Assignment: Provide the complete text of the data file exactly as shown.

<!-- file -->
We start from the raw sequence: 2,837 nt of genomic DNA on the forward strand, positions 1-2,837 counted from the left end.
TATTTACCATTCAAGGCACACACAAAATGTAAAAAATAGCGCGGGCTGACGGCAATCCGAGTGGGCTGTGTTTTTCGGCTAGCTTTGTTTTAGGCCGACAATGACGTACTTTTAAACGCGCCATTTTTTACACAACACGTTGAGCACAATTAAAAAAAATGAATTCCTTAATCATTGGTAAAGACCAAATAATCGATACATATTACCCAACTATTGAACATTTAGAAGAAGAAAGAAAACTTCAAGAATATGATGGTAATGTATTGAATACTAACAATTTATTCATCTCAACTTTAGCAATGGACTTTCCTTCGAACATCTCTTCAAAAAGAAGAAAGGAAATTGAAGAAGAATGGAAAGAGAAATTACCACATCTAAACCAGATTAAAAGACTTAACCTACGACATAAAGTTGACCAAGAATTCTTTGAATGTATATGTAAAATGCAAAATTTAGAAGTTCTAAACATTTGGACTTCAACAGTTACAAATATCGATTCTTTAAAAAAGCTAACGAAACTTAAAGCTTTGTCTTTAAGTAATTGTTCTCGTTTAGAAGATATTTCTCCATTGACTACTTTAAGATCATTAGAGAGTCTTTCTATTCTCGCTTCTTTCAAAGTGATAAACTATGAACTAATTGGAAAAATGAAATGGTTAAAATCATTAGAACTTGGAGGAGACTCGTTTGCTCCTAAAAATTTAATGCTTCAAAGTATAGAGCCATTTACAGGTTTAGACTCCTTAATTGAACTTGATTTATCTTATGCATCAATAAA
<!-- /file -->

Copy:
We start from the raw sequence: 2,837 nt of genomic DNA on the forward strand, positions 1-2,837 counted from the left end.
TATTTACCATTCAAGGCACACACAAAATGTAAAAAATAGCGCGGGCTGACGGCAATCCGAGTGGGCTGTGTTTTTCGGCTAGCTTTGTTTTAGGCCGACAATGACGTACTTTTAAACGCGCCATTTTTTACACAACACGTTGAGCACAATTAAAAAAAATGAATTCCTTAATCATTGGTAAAGACCAAATAATCGATACATATTACCCAACTATTGAACATTTAGAAGAAGAAAGAAAACTTCAAGAATATGATGGTAATGTATTGAATACTAACAATTTATTCATCTCAACTTTAGCAATGGACTTTCCTTCGAACATCTCTTCAAAAAGAAGAAAGGAAATTGAAGAAGAATGGAAAGAGAAATTACCACATCTAAACCAGATTAAAAGACTTAACCTACGACATAAAGTTGACCAAGAATTCTTTGAATGTATATGTAAAATGCAAAATTTAGAAGTTCTAAACATTTGGACTTCAACAGTTACAAATATCGATTCTTTAAAAAAGCTAACGAAACTTAAAGCTTTGTCTTTAAGTAATTGTTCTCGTTTAGAAGATATTTCTCCATTGACTACTTTAAGATCATTAGAGAGTCTTTCTATTCTCGCTTCTTTCAAAGTGATAAACTATGAACTAATTGGAAAAATGAAATGGTTAAAATCATTAGAACTTGGAGGAGACTCGTTTGCTCCTAAAAATTTAATGCTTCAAAGTATAGAGCCATTTACAGGTTTAGACTCCTTAATTGAACTTGATTTATCTTATGCATCAATAAA